Commercial Zoning in Edmonton and Surrounding Areas

Katie Thompson
Last Updated: January 15, 2024

Start the car. You have found the perfect commercial property that checks all the boxes.  There is one problem though: it isn’t zoned for the business slated for that location.   Do you throw in the towel and start from scratch?  Not necessarily. Purchasing a commercial property, starting a business, or changing your business services usually involves rezoning a commercial property.  Edmonton council has updated its zoning bylaws as of January 1st, 2024 allowing for more flexibility, increase density and walkability. 

To streamline this process, you will first want to partner with a knowledgeable local commercial broker.  Secondly, join forces with a highly knowledgeable local civil engineer who understands the rezoning challenges you will encounter.   As civil engineers, we can also envision your future development.

While there are discretionary uses in Edmonton, the zoning rules regulate what business activities and types of buildings that likely can happen at that location (though not guaranteed). Developers still need municipal approval and permits.

Here are some common rezoning challenges commercial developers face:

Meeting Opposition from the Public 

Depending on the scope, local council will hold hearings for the community where you can express your opinion on the development and how it impacts your business, yourself and/or your community. Residents, business owners, environmental groups and other stakeholders can express their opinion during the consultation process. Council will take opinions into consideration on their final decision. Specific concerns often include increasing traffic, loss of green space, too much pressure on underlying infrastructure and changes to the community amenities. Developers will often have to address these issues at their own expense to gain support from the public and get their development permits.  

Infrastructure Improvements

The City of Edmonton has historically skimped on the number of fire hydrants in commercial zones.  Developers who are rezoning a property are often forced to install new fire hydrants and other infrastructure improvements to get city approval for their new development.

Other expensive improvements that the developer may incur are the following:

  • Road Upgrades. A new development will generate more traffic.  Road network improvements will be required to accommodate the increased traffic.
  • Upgrades to water and sewer systems to ensure sufficient capacity.
  • New developments may require new electrical, gas line, internet and phone.
  • Stormwater Management. New stormwater management  systems to mitigate the impact of the development on local waterways and wetlands.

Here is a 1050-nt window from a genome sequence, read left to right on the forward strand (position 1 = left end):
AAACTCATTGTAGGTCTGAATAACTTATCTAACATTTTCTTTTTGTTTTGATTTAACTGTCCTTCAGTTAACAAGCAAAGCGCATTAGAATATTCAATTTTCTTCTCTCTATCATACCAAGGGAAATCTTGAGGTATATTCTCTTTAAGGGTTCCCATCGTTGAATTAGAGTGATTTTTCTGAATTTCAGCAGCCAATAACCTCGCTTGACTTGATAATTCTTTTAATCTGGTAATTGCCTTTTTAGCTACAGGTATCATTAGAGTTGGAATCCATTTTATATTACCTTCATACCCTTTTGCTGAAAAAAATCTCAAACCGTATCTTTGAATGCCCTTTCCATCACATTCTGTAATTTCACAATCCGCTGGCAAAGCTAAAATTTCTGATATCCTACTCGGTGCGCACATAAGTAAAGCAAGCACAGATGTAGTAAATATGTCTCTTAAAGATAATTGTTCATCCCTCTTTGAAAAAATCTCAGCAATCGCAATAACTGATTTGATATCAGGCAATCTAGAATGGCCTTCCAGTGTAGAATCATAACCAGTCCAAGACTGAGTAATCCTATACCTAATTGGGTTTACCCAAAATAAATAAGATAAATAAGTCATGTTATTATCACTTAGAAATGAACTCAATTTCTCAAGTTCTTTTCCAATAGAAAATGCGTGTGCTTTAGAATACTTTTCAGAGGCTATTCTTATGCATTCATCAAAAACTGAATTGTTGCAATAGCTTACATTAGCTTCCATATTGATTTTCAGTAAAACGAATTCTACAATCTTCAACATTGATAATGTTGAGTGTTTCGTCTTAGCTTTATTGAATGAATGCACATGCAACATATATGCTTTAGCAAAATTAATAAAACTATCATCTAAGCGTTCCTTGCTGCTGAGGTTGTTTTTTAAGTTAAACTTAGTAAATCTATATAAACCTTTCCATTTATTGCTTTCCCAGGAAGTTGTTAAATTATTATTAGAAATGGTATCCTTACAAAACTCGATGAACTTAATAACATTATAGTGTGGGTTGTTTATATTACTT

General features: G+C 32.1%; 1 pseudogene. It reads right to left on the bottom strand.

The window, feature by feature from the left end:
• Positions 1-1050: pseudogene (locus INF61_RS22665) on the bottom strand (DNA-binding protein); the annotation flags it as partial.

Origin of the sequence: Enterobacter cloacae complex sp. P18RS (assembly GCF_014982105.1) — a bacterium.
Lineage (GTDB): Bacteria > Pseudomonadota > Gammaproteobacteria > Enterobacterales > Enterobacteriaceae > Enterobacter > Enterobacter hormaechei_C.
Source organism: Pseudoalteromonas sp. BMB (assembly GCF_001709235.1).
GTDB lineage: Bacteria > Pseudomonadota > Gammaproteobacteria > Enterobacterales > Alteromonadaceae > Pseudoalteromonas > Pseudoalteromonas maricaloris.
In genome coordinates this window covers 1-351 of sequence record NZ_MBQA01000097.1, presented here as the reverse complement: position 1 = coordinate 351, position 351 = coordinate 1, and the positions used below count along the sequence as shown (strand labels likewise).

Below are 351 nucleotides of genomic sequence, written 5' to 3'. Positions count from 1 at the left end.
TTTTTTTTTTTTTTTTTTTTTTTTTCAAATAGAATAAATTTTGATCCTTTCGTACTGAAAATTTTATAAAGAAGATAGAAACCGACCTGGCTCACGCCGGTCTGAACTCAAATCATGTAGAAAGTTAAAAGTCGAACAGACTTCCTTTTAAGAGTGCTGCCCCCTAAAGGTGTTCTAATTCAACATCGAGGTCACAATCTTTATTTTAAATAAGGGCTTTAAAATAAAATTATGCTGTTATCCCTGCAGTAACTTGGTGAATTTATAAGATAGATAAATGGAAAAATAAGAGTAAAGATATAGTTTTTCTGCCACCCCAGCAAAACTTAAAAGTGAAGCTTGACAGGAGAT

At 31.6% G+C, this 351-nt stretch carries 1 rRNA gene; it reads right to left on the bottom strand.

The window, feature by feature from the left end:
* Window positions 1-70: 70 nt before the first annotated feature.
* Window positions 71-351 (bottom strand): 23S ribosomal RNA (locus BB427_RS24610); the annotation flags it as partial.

• Parking Facilities. Upgrades or construction of new parking lots to accommodate the increased demand.    In Edmonton, the minimum parking space requirements were removed in July 2020 and each business can decide for themselves the amount of parking required for their business.    However, parking maximums still exist for commercial buildings located in the Edmonton downtown core.   It is important to consider how clients and employees will interact with your business i.e. zoom meetings, phone, face-to-face meetings, e-mail, website, drop off and pick up, employee parking, temporary parking, alternate transportation accessibility, etc. now and in the future.

The City of Edmonton often offers incentives to encourage commercial property development.  Those incentives may include tax breaks, subsidies or expedited permitting processes to offset the prohibitive cost of infrastructure improvements.

Building Regulations and Compliance

In Edmonton, commercial property compliance is governed by the Alberta Building Code and the City of Edmonton’s building bylaws.  The requirements for building design, construction, maintenance ensures the safety and accessibility of the building for occupants and the public. Some common compliance issues include fire safety and energy efficiency.  Developers are required to get the necessary permits and approvals, and upgrade their buildings to ensure they continue to meet city standards.

Commercial developments located in the newest part of Acheson Industrial Park, for example are required to have a frontage that highly aesthetic and appealing to highway 16 traffic.  The building and site designs located in this zone are encouraged to have Low Impact Development design standards which include water conservation and xeriscaping.

Bolson Engineering and Environmental Services is passionate about development.  We have partnered with commercial property owners and commercial brokerages to streamline building inspections and Phase One ESAs.  It pays to know what you are signing up for. We also have had the opportunity to design, rezone and project manage some awesome commercial projects across Alberta.  Have a vision? Let us engineer your ideas. Contact us.

About the author

With more than 12 years in human resources, Katie brings important process management skills to the table. Her direct experience with senior management in the construction industry helps her understand your engineering project goals. Her creative forward-thinking propels Bolson toward exciting new business opportunities.

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